Five things we learned about Michelle Obama from her Netflix documentary ‘Becoming’

One of them is that if you’re holding out hope for her to save 2020, it’s not going to happen.

Five things we learned about Michelle Obama from her Netflix documentary ‘Becoming’
[Photo: courtesy of Netflix]

“Your life isn’t yours anymore,” says Michelle Obama at the outset of Becoming, the new documentary based on her 2018 memoir of the same name. She makes the poignantly self-aware comment as she examines what her life will be like after spending the past eight years under the scrutiny that comes with life as the First Lady of the United States.


Becoming is the newest project under the Obamas’ production deal with Netflix, and it’s now available to stream. The documentary complements Obama’s memoir, inviting viewers to tag along with Obama on her book tour, but also watch as she seemingly has an aerial view of her own life.

Obama goes on to explain that she quickly learned that she had to be more reserved while Barack Obama was on the campaign trail. She stopped freestyling speeches and only spoke if she knew exactly what she was going to say, to avoid her words being misconstrued amid media attacks.

She mentions that she worked hard, throughout her life with her husband, not to get swept up into his dreams. It was important to her to still have her own identity and projects.

But that’s hard to do when you become First Lady, especially when you’re as accomplished as Mrs. O.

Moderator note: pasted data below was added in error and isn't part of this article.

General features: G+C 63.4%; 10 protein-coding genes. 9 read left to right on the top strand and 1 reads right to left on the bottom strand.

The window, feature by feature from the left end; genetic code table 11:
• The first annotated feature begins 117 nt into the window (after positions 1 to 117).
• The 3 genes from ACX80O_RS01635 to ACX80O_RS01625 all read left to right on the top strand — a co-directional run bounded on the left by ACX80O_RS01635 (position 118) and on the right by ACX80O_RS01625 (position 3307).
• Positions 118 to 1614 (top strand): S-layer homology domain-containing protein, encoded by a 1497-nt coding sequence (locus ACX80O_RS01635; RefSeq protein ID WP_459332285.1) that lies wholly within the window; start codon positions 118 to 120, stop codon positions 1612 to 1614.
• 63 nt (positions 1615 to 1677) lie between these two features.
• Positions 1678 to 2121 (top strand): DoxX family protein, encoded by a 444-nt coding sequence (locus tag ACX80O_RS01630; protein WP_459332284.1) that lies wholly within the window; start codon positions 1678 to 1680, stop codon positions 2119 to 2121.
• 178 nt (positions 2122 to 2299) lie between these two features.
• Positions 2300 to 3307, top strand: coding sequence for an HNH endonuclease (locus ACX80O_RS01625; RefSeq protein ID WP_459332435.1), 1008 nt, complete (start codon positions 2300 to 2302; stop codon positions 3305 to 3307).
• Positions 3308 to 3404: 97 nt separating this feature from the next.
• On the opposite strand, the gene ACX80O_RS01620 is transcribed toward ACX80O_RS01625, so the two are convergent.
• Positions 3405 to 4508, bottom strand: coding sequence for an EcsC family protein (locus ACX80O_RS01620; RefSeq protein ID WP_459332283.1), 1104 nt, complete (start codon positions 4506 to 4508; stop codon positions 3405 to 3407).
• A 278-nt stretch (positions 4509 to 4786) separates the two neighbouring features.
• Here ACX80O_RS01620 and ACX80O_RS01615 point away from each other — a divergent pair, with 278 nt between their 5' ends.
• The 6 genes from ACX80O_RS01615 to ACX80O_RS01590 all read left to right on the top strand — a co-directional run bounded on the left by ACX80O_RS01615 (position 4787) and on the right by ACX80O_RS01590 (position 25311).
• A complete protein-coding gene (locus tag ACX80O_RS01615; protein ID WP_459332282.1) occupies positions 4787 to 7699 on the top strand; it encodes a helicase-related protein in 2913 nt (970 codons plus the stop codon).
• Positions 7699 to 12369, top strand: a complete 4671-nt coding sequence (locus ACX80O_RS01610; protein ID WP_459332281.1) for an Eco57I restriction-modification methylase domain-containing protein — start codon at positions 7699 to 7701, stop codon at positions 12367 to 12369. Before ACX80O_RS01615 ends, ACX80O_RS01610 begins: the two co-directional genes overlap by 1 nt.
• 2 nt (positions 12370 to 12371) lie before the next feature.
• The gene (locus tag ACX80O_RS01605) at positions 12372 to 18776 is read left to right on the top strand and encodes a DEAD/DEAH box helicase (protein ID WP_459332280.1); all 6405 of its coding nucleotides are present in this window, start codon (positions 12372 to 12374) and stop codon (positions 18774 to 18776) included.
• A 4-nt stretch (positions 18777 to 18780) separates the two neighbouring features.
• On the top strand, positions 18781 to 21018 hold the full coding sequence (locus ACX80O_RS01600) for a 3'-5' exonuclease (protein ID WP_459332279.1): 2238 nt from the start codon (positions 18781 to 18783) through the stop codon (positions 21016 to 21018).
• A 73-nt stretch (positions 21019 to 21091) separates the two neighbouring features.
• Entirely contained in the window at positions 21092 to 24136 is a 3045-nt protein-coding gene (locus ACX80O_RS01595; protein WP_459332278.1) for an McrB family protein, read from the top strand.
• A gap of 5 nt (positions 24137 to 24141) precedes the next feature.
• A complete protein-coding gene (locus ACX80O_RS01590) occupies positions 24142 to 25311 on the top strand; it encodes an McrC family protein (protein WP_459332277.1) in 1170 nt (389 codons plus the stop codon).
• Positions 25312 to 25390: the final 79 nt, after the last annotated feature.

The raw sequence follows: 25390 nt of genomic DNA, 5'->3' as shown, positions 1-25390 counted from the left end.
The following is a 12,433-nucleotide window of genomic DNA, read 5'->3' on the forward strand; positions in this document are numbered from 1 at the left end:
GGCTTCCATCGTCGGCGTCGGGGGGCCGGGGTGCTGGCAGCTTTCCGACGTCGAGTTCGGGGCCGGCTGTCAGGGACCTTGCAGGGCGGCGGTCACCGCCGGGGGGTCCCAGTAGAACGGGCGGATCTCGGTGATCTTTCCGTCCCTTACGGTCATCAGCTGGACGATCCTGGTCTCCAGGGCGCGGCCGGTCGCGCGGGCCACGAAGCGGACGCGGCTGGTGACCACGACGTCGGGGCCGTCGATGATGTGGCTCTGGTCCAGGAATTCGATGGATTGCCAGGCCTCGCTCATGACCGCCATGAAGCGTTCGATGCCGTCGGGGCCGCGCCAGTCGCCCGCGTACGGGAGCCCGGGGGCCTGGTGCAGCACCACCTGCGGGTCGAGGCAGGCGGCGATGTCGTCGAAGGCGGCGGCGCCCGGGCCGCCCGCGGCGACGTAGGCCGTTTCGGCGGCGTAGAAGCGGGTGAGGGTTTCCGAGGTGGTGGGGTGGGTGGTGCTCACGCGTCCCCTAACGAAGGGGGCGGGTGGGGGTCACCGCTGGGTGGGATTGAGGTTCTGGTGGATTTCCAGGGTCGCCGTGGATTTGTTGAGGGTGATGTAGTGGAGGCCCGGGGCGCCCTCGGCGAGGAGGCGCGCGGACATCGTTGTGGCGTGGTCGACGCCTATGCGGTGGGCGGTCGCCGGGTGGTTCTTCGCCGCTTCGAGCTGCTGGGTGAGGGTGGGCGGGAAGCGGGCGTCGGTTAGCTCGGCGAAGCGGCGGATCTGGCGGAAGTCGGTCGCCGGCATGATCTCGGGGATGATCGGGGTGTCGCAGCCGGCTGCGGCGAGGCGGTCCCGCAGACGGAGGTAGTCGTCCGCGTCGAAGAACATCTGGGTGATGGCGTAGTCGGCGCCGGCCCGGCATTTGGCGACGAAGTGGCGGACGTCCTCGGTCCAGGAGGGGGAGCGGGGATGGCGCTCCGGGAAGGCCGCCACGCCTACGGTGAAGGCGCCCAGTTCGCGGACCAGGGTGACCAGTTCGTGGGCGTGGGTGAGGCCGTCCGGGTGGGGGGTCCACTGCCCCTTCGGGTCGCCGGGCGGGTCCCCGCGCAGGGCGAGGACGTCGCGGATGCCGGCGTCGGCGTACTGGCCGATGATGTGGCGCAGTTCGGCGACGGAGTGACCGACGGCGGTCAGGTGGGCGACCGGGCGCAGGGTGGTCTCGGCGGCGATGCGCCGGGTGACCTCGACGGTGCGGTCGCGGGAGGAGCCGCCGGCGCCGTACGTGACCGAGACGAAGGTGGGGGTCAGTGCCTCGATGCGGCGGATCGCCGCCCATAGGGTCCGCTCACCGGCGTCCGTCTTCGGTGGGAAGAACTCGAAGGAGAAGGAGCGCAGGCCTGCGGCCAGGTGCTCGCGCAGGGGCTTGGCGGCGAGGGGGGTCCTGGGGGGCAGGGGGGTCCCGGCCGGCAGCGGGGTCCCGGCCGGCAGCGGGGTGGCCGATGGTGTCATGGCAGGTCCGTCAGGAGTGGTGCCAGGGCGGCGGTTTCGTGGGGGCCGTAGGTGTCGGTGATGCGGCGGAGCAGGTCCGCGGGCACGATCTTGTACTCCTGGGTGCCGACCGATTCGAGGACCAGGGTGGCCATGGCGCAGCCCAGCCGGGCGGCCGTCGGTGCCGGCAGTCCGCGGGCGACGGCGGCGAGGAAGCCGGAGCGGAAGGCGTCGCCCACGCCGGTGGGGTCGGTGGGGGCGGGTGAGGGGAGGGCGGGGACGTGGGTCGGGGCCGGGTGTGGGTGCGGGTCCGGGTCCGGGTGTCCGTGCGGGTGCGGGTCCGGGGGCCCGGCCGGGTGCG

Obviously, she ended up sacrificing her own ambitions and surrendered to the title of First Lady for almost a decade, but she describes her current situation as her life starting to be hers again.

Obama makes it clear that she’s still figuring out what her post-White House life entails, especially now that she is also an empty nester.


She enjoys mentoring youth and generally being motivational. In the beginning of the film, she states that being from the South Side of Chicago should tell everyone as much about her as they need to know. That can be interpreted in many ways, but the gist of what she’s saying seems to be that she was built for everything she has been given in life—even the negative. She navigates the world with a positive attitude and uncanny perseverance, and even her mother, brother, husband, and daughters, who make appearances in the doc—along with a Secret Service agent who was assigned to protect her—are constantly amazed.

So it’s not just (most of) us.

While the film could make a great case for a potential Michelle candidacy for public office—which many people seem to be hoping for—it’s also a nice reminder of what good leadership looks like (and it doesn’t always have to be political).

It’s also nice to watch the most admired woman in the world get a taste of life as a civilian again. Michelle Obama is free to truly be herself, and she has a lot more to give the world than she could when she was in the White House.

Here are five lessons we learned about Michelle Obama from Becoming—and that you likely will too.

[Photo: courtesy of Netflix]

Refinement takes practice

When Michelle Obama was stumping for Hillary Clinton in 2016, she tackled bullies. She took the overused concept of being “better than that” and eloquently summed it up with, “When they go low, we go high.” It was a moment that has shaped the way a lot of people now view the world but also became another overused motivational quotable in response to a society that seems to be getting increasingly more negative.